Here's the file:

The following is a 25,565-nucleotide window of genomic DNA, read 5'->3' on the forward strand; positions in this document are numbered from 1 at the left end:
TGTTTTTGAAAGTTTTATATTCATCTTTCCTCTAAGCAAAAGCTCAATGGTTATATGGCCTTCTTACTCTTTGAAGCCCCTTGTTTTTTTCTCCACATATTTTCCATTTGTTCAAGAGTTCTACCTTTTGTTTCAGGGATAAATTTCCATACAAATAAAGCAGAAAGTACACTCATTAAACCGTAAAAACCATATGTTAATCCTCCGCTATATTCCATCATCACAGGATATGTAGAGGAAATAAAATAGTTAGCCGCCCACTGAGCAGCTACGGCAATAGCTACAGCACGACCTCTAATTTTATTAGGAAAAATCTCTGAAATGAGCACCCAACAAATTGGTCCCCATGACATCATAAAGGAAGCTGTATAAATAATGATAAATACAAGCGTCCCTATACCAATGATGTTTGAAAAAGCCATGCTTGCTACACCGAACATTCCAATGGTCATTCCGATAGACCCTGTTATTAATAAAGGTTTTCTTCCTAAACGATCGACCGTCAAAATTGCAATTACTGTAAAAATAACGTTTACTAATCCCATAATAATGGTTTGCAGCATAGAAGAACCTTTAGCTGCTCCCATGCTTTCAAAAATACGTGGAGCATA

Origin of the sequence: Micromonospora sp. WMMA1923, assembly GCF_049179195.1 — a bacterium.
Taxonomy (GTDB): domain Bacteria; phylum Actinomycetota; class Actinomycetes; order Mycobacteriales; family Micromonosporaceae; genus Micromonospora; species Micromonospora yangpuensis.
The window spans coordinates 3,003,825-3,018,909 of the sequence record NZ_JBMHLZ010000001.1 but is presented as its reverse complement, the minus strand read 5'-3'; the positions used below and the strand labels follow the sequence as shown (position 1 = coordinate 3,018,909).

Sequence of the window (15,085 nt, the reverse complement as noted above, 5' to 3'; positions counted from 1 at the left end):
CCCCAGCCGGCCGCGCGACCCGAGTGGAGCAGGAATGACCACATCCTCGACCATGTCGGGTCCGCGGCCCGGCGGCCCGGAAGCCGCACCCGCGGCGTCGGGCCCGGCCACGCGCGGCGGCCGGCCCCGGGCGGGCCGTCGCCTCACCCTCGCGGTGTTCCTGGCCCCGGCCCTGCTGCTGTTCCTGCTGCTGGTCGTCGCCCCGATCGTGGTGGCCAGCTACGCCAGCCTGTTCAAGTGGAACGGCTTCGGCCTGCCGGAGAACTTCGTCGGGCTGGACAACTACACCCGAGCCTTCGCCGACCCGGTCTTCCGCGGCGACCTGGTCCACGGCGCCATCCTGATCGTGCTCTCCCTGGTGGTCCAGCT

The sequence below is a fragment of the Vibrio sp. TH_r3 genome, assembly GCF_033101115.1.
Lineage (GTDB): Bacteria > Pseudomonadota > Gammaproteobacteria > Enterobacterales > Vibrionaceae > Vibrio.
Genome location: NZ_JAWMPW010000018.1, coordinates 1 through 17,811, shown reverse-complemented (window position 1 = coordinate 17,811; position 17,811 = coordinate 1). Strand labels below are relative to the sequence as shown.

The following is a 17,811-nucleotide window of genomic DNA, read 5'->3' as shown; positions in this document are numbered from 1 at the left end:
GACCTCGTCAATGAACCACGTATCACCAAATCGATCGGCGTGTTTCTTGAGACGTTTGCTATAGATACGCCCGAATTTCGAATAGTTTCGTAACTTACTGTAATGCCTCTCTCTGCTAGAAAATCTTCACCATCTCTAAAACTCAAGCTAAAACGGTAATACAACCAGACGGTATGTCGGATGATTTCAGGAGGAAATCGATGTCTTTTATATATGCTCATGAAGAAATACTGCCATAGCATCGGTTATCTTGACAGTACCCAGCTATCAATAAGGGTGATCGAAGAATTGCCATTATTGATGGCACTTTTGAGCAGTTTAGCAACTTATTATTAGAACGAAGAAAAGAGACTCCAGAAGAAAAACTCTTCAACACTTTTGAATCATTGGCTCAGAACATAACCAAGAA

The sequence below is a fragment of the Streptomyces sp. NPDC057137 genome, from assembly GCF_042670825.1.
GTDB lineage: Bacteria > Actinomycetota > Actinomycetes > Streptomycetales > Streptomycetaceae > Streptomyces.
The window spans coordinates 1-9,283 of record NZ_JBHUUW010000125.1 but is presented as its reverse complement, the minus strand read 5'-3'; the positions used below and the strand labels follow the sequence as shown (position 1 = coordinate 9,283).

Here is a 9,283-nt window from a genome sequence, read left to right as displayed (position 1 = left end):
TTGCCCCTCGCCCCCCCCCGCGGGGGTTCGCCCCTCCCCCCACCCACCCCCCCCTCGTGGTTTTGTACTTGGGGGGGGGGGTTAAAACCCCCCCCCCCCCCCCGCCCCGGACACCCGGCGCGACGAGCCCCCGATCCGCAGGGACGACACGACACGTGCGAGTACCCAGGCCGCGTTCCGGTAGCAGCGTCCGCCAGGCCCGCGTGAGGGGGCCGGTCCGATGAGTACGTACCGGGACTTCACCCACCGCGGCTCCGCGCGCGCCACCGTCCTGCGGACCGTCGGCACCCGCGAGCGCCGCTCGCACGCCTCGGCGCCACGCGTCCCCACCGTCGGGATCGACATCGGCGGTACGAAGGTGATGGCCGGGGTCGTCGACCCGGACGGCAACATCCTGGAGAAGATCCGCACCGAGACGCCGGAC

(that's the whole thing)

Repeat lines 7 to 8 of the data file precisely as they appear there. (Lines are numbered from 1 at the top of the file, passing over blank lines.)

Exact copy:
CCCCAGCCGGCCGCGCGACCCGAGTGGAGCAGGAATGACCACATCCTCGACCATGTCGGGTCCGCGGCCCGGCGGCCCGGAAGCCGCACCCGCGGCGTCGGGCCCGGCCACGCGCGGCGGCCGGCCCCGGGCGGGCCGTCGCCTCACCCTCGCGGTGTTCCTGGCCCCGGCCCTGCTGCTGTTCCTGCTGCTGGTCGTCGCCCCGATCGTGGTGGCCAGCTACGCCAGCCTGTTCAAGTGGAACGGCTTCGGCCTGCCGGAGAACTTCGTCGGGCTGGACAACTACACCCGAGCCTTCGCCGACCCGGTCTTCCGCGGCGACCTGGTCCACGGCGCCATCCTGATCGTGCTCTCCCTGGTGGTCCAGCT

The sequence below is a fragment of the Vibrio sp. TH_r3 genome, assembly GCF_033101115.1.